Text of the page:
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Kellyanne Conway

When Kellyanne Conway was in the Trump White House, she was mocked unmercifully by Democrats as well as Never Trump conservatives for her use of the Orwellian phrase “alternative facts.” And now, Conway’s critics are slamming the Republican strategist for, ironically, saying that President Joe Biden and White House Press Secretary Jen Psaki have a “fact problem.”

During a Thursday, March 10 appearance on Fox News’ program “The Ingraham Angle,” Conway told far-right host Laura Ingraham, “Joe Biden, he has this way — Jen Psaki — of playing the blame and game, name and shame nonsense of Washington. But it would rely on the American people believing it, and they’ve lost credibility not just in their message, in their messengers. You know, Laura, I like to say the Democrats don’t have — this administration doesn’t have — a messaging problem. They have a fact problem.”

It didn’t take Twitter users and Conway critics long to point out that someone who is infamous for using the term “alternative facts” is the last person who should be accusing Biden and Psaki of having “a fact problem”:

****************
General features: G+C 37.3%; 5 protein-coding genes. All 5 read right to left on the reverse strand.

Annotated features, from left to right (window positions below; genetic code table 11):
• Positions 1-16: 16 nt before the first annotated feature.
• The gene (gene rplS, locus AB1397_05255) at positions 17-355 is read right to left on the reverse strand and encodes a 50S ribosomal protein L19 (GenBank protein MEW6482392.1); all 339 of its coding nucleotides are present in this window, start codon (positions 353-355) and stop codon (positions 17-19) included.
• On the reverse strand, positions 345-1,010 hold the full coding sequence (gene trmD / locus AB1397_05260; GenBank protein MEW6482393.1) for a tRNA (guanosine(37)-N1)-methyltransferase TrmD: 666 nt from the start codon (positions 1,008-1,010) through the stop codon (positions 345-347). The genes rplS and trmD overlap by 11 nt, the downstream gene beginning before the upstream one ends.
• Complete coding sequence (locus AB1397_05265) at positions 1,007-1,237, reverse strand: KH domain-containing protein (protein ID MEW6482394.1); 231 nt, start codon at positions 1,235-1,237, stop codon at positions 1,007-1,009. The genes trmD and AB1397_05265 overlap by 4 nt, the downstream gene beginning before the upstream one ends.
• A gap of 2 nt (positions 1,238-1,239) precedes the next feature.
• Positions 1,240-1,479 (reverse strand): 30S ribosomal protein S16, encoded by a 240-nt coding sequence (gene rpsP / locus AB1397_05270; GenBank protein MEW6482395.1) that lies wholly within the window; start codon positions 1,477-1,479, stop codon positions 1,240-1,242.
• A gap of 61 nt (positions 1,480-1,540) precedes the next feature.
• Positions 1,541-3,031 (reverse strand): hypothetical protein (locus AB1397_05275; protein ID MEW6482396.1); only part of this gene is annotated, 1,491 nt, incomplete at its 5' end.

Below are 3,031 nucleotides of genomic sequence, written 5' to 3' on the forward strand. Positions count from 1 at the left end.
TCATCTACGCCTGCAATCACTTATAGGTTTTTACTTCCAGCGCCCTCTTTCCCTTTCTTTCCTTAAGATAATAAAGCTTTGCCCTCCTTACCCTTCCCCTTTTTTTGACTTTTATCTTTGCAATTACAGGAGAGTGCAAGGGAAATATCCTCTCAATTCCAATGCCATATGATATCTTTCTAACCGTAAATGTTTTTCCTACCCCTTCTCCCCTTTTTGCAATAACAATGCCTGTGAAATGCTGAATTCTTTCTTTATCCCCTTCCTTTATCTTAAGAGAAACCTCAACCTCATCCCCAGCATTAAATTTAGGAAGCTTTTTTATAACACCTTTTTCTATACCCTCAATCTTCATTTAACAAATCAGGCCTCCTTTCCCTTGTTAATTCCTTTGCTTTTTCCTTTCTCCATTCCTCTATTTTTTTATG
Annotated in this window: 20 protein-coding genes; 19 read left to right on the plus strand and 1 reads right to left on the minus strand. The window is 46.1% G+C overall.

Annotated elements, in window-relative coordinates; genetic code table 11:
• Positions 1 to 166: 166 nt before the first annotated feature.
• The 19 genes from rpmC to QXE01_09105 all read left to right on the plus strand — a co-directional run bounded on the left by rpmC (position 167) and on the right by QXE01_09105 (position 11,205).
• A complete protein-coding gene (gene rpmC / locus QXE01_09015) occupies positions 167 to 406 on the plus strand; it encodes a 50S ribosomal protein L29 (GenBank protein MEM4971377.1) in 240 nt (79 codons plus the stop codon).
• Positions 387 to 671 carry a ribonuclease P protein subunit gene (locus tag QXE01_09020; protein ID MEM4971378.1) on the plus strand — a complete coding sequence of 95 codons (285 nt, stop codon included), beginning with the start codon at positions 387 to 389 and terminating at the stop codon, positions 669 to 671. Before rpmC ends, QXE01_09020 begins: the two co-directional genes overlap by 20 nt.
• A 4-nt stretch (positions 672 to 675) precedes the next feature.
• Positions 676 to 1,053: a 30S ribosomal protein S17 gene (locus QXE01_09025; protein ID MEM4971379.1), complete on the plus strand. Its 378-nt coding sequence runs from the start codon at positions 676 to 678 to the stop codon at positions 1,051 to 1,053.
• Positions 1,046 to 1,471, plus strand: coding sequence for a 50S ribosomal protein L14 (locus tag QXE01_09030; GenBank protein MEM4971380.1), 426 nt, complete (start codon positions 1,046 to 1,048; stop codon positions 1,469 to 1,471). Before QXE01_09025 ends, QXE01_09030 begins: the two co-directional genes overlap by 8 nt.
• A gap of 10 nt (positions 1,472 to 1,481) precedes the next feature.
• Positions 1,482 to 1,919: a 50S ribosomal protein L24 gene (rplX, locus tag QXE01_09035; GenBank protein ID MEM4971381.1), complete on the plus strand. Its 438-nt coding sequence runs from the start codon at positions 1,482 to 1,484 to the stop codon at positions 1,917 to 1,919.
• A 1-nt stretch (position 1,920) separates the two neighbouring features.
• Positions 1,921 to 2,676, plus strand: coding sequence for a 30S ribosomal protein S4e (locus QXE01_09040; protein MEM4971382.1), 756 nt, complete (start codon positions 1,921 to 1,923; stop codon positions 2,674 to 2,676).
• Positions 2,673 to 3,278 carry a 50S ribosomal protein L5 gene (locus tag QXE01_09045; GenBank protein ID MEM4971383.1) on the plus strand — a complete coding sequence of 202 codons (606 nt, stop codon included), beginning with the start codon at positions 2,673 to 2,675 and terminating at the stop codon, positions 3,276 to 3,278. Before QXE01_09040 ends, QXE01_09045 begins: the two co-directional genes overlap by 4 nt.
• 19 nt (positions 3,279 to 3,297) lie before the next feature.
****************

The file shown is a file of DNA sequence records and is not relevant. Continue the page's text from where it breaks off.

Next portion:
Another irony: Conway (whose critics sometimes mock her as Kellyanne “Alternative Facts” Conway) is married to attorney George Conway, a Never Trump conservative who has been a scathing critic of former President Donald Trump and a key player in the anti-Trump conservative group The Lincoln Project. While George Conway is considered one of the intellectual voices of the right, his wife is the complete opposite and specializes in performative politics and buffoonish antics. George Conway, agree or disagree with his right-wing politics, focuses on issues; Kellyanne Conway specializes in childish buffoonery.

Here are some more responses to Kellyanne Conway’s “fact problem” comment:

Reprinted with permission from Alternet


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Mark Levin

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Using social media as a kind of proxy for their real-world outreach—a reasonable approach, since there are few politicians now who don’t use social media—the Institute for Research and Education on Human Rights decided to get a clearer picture of the reach of extremist influences in official halls of power by examining how many elected officials participate in extremist Facebook groups. What it found was deeply troubling: 875 legislators in all 50 states, constituting nearly 22% of all elected GOP lawmakers, identified as participating members of extremist Facebook groups.

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